# Prime Spirals - Numberphile

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**Published on Jul 9, 2013**- Prime numbers, Ulam Spirals and other cool numbery stuff with Dr James Grime.

More links & stuff in full description below ↓↓↓

James Clewett on spirals at: thexvid.com/video/3K-12i0jclM/video.html

And more to come soon...

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And "golden line" in this context was made up by Brady!

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BigMan Ollie3 days agowhat would happen if you were to do this with other tessellating shapes? i.e. filling in a spiral on a map of hexagons etc..?

saqqaq _4 days agoJames Grime? MORE LIKE JAMES PRIME

K K4 days agoGreat video! Thanks.

Svsnmurty Gattimi10 days agoI am working on Composite Numbers factors based on normal Algebra and Geometry( not divide 1,2,3,..). I need One composite number with unknown factors to find factors based on my work. please help anyone.

Caden Bintliff12 days agoi eat children

Velma Velvet15 days agoThe round one reminds me of the Earth's magnetic field.

Toph Morris20 days ago4:49. So, when x=4, the result isn't prime? That somehow seems logical to the degree of being obvious, but I suppose it isn't since there's a +1 in the formula itself. I want to experiment with this now and see the values of x that give you prime numbers and those that don't, and compare/contrast. I can't imagine this already hasn't been done, though. Moments like this, I hate being a math pleb.

Robert Morgan20 days agoWhat if you only circle the mersenne primes?

Brandon Gammon21 day agoWhat would a square spiral of just prime numbers look like???

jat greenMonth agook, i'm writing a computer program to go in spirals checking for diagonal lines and predicting primes and checking if they are. i really want to see how many primes it comes up with and how fast it is compared to a simple primes checker that checks every number

Steven WenkerMonth agoPlease zoom out a little bit

David SmithMonth agothats no spiral

Brandon HamerMonth agoI wonder what it would look like if you did ulams spiral but coloured numbers according to how many prime factors each number has. All primes would be one colour, then numbers like 6, 10, 14 and 15 another colour and 8, 12, 18 and 20 another and so on. I tried looking to see if someone had done this but couldn't find anything.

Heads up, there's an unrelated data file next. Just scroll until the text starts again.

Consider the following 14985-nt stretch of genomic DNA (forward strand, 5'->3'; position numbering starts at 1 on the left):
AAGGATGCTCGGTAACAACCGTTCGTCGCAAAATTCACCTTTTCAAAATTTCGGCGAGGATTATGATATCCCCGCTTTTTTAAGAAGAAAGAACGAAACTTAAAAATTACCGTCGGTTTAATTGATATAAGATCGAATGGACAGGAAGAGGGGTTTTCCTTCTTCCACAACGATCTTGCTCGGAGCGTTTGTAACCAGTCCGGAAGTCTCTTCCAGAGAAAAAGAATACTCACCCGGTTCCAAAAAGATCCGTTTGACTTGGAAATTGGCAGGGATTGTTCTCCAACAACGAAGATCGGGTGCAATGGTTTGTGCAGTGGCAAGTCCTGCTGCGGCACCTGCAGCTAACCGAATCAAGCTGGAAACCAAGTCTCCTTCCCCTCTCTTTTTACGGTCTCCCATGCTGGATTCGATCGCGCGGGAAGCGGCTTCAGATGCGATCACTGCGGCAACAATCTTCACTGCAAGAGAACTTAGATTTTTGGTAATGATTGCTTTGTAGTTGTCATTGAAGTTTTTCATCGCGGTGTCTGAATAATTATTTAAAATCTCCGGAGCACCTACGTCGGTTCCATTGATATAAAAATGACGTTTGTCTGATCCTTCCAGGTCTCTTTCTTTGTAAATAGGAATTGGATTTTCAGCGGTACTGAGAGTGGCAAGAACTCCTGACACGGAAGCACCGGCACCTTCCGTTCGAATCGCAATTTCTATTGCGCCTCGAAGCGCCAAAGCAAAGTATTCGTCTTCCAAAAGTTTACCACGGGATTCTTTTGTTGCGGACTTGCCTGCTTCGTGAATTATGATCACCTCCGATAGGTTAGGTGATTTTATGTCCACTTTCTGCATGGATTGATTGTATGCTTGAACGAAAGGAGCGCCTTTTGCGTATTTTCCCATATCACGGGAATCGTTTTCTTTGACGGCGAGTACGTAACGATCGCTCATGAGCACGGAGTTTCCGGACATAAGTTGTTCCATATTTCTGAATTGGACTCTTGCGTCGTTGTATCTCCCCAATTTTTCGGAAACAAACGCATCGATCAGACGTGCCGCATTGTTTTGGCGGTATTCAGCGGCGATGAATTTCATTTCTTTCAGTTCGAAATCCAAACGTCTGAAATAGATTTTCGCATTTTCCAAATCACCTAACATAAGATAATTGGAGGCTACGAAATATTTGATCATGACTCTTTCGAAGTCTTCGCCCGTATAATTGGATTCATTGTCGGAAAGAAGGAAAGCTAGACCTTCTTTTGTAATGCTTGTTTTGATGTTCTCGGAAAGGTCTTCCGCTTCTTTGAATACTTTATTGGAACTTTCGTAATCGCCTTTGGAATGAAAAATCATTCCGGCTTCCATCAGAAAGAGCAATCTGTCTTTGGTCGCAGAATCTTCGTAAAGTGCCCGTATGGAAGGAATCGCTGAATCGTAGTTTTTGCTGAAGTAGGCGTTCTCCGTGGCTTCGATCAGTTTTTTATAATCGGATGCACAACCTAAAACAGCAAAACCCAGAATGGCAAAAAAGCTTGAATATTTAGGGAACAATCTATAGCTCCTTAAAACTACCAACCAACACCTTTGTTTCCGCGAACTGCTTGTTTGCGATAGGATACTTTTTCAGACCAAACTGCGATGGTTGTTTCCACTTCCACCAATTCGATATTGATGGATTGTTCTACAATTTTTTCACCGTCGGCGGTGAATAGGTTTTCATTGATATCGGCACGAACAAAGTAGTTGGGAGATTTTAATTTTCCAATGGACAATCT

Nin compoopMonth agoGreat

Robi_CKMonth ago0:58 - Kudos for pronouncing Stanisław right, with "ł" not "l".

Timothy HinkleMonth agoif you repeated this same experiment in more than 2 dimensions what are the results? 2,3,4...26

Jake Mooshian2 months agoI would like to see Ulam's spiral using only odd numbers.

Nikhil Nirmal2 months agoMust watch Channel Nikhil Nirmal

Prime numbers identification easily .

Corpus Crewman2 months agoI love how the primes graphed along the Archaemedian spiral result in figures that resemble logarithmic graph functions.

Luis Padua2 months agoI'd like to see a video on the standard model lagrangian density formula.

Jack Kidd2 months agowhat if you write the numbers in triangles, or pentagons, or hexagons....instead of a square

Hamza1473 months agoAmazing ! You remind me some of my discussions about prime numbers with a dear friend of mine when we were at high-school.

Axe3 months agoLong ago, I've found two interesting formule for primes: sqrt(120n+1) and sqrt(120n+49).

For quite a lot of values of n, whenever the formula's output was an integer, it was prime. What's more, the first formula returned primes ending in 1 and 9, and the second - in 3 and 7. I haven't calculated the breakdown point (value of n where the formula returns a non-prime integer) due to lack of experience in number theory, but it seems to be quite high. Could you please look at that? Maybe not in a video, but is there any research done on this already?

Kai Na3 months agoWell primes are odd, so it appears normal to see stripes if you arrange numbers in a spiral, since odd and even numbers are intertwined

Venkatesh babu3 months ago1=√1=√1/1=√1/√1=1/√1=√1×√1=- i^2 = ... , So Fibonacci series is powers of i.

David Tribble4 months agoWhat's so special about the primes?